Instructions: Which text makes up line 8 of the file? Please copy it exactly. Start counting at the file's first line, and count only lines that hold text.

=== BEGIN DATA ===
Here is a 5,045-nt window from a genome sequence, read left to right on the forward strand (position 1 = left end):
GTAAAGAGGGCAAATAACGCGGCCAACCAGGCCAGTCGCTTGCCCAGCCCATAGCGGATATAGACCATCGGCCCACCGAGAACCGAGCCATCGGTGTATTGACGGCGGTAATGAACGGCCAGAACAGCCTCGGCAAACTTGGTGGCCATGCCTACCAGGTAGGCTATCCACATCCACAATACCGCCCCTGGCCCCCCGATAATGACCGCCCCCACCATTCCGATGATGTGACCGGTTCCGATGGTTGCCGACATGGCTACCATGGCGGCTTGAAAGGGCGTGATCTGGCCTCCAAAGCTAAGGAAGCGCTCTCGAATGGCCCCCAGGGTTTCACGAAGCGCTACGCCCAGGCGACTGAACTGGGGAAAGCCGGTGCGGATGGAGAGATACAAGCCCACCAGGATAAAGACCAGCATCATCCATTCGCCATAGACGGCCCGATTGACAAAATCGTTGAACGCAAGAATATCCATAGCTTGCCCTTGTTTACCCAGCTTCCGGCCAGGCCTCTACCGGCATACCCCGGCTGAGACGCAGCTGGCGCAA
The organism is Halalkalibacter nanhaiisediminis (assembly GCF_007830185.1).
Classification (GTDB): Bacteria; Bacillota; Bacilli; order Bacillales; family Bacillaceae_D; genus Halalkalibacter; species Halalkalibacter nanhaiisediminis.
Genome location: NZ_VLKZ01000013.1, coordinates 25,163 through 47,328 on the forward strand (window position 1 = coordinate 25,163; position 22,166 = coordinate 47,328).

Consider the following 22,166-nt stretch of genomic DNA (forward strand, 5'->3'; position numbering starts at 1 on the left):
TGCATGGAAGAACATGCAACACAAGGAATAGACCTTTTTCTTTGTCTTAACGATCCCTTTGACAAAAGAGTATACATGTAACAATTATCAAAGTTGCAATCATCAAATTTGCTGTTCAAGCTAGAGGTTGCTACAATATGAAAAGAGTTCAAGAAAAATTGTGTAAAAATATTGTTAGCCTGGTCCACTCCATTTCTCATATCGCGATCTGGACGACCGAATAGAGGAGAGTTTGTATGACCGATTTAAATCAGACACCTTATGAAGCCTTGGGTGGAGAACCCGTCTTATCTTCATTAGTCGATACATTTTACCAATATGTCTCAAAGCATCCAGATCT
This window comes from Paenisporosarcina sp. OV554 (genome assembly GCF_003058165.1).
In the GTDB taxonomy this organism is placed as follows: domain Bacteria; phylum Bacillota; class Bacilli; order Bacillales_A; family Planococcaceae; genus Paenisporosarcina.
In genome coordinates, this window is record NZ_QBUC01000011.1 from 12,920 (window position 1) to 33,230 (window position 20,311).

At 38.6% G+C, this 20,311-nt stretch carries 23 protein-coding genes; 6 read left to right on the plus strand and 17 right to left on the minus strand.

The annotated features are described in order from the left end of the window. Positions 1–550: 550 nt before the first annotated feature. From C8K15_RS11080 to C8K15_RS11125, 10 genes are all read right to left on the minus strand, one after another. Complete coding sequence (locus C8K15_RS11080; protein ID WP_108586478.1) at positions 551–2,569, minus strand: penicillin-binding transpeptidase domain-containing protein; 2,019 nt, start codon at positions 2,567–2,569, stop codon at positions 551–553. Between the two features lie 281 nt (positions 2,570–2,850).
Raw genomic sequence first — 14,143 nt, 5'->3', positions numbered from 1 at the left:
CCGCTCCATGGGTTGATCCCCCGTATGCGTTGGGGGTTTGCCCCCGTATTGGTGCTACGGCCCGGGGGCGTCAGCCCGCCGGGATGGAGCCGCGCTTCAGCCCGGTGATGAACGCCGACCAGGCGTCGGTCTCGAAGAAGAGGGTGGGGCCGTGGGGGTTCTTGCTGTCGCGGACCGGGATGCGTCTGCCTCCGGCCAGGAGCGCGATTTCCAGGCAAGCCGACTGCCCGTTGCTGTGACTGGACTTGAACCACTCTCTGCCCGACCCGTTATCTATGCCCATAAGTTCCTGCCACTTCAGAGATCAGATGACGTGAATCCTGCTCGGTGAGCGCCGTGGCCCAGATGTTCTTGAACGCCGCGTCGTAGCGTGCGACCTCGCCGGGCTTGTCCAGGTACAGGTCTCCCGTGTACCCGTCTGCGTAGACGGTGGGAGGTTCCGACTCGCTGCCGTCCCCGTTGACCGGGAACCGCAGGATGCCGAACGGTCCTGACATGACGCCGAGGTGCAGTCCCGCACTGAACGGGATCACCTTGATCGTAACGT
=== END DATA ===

This window comes from Paenisporosarcina sp. OV554 (genome assembly GCF_003058165.1).